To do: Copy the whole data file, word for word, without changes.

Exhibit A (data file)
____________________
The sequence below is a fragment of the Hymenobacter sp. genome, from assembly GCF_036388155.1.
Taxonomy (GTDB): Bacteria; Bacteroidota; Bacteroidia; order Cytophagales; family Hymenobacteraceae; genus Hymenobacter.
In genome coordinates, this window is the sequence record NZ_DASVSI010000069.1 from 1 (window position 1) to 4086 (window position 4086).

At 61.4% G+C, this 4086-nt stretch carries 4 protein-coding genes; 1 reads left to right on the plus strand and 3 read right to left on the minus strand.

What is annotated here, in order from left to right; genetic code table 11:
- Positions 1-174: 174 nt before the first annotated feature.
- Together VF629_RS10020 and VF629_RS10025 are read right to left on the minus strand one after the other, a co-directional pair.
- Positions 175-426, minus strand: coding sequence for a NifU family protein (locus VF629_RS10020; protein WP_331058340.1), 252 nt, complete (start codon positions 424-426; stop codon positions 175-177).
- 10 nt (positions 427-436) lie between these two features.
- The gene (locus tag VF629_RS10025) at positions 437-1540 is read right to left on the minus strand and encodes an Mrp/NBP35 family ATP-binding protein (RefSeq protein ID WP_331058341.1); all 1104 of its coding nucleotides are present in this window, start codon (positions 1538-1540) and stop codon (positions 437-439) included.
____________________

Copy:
The sequence below is a fragment of the Hymenobacter sp. genome, from assembly GCF_036388155.1.
Taxonomy (GTDB): Bacteria; Bacteroidota; Bacteroidia; order Cytophagales; family Hymenobacteraceae; genus Hymenobacter.
In genome coordinates, this window is the sequence record NZ_DASVSI010000069.1 from 1 (window position 1) to 4086 (window position 4086).

At 61.4% G+C, this 4086-nt stretch carries 4 protein-coding genes; 1 reads left to right on the plus strand and 3 read right to left on the minus strand.

What is annotated here, in order from left to right; genetic code table 11:
- Positions 1-174: 174 nt before the first annotated feature.
- Together VF629_RS10020 and VF629_RS10025 are read right to left on the minus strand one after the other, a co-directional pair.
- Positions 175-426, minus strand: coding sequence for a NifU family protein (locus VF629_RS10020; protein WP_331058340.1), 252 nt, complete (start codon positions 424-426; stop codon positions 175-177).
- 10 nt (positions 427-436) lie between these two features.
- The gene (locus tag VF629_RS10025) at positions 437-1540 is read right to left on the minus strand and encodes an Mrp/NBP35 family ATP-binding protein (RefSeq protein ID WP_331058341.1); all 1104 of its coding nucleotides are present in this window, start codon (positions 1538-1540) and stop codon (positions 437-439) included.